An early look at the Cubs' jersey redesign
Cousins don't shake hands; cousins gotta give their long-lost cousins lotsa money. And, if reports originating from Chicago's flagship radio station are to be believed, my cousin is about to become exceedingly nouveau rich. Share, Fonzie, share. Family first.
Eight years, one hundred thirty-six million dollars.
Truth be told, I'm glad for Soriano. The guy became free at precisely the right time, and when a player becomes free, he has every right to pursue his self-interest. Assuming this story is accurate---and assuming Soriano passes what in a rational world should not be a perfunctory physical---he's about to make serious bank at a time when the bank became really serious.
On the other hand, I suppose it's a bad day for the Nats. The Cubs were the only team with hots for teh Soriano whose wooing wouldn't particularly help the Nats. Their first-round pick is protected, because they stunk last season. The Astros, Phillies, Angels, and several others: they didn't stink. But the Cubs did---and I suppose stinky teams don't get penalized for throwing around money.
Well, there were the Orioles . . . nah. Who actually believed they were going to sign Soriano?
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At any rate, it looks like the Soriano Era has reached its conclusion. There were a few thrilling moments here and there. Quite a few, of course. Beyond that, as a functional matter, the Nats got Type A compensation for Brad Wilkerson---a year early, and it's unlikely Wilkerson would be a Type A in a year, anyway. The Nats paid some money for the exchange, and they got unlucky in the payoff, but sometimes life is a bit more fun when you splurge for entertainment, and you can't often control fate when it's out of your hands.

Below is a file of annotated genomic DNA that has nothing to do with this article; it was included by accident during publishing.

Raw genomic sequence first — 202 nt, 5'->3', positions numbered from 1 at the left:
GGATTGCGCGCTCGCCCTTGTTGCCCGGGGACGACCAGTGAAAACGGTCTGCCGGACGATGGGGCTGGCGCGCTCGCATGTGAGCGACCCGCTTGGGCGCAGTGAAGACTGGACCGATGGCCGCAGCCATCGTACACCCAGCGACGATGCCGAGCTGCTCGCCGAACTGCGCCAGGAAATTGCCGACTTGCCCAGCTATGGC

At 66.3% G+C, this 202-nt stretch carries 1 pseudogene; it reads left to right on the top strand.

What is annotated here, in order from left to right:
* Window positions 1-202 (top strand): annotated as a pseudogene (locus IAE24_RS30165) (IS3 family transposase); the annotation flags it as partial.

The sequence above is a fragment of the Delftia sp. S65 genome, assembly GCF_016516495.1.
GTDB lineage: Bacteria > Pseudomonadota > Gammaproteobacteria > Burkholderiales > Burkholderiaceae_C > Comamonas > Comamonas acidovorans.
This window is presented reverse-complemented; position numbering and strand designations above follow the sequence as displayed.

And no, I'm not going to revisit the decision not to trade Soriano at the deadline. What's done is done, and I have little confidence in the varying reports that circulated madly at that time. We had blowhards like Bowden, attorneys like Kasten, journalists, and citizen-journalists, and insiders, and outsiders who used to be far outsiders but who now seem to like being sort-of-insiders but who still enjoy the outsider street-cred, and . . . at the end of the day, I have no idea what precisely was offered for Soriano. Oh well.
Bye, Fonzie. It's been great.
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Life moves on, and so does Soriano. Bleed Cubbie Blue is around to greet him, and perhaps we can file the initial reaction under "T.C.O.B.":
Is he the RIGHT guy for the slot that needs to be filled? Clearly, he has been signed to lead off and play center field, a position he has never before played. It will be a learning curve for him, but there's spring training to work on that -- and you can bet that at that sort of money, he won't be refusing to play a position, as he did briefly last year with the Nationals.
. . . Yes, by year 6 or 7 or 8 of this deal, it'll look like an albatross. But if the Cubs really can shore up the starting pitching, suddenly they have three major power threats (Lee, Ramirez, Soriano) and one minor one (Barrett, if he's not dealt). The lineup's far better than it was a year ago.
And that's that. I suppose I'll turn around with one of those long, windy, reflective pieces at some point. But for now, I'll leave it at this: Watch out for that ivory, cousin. And send money.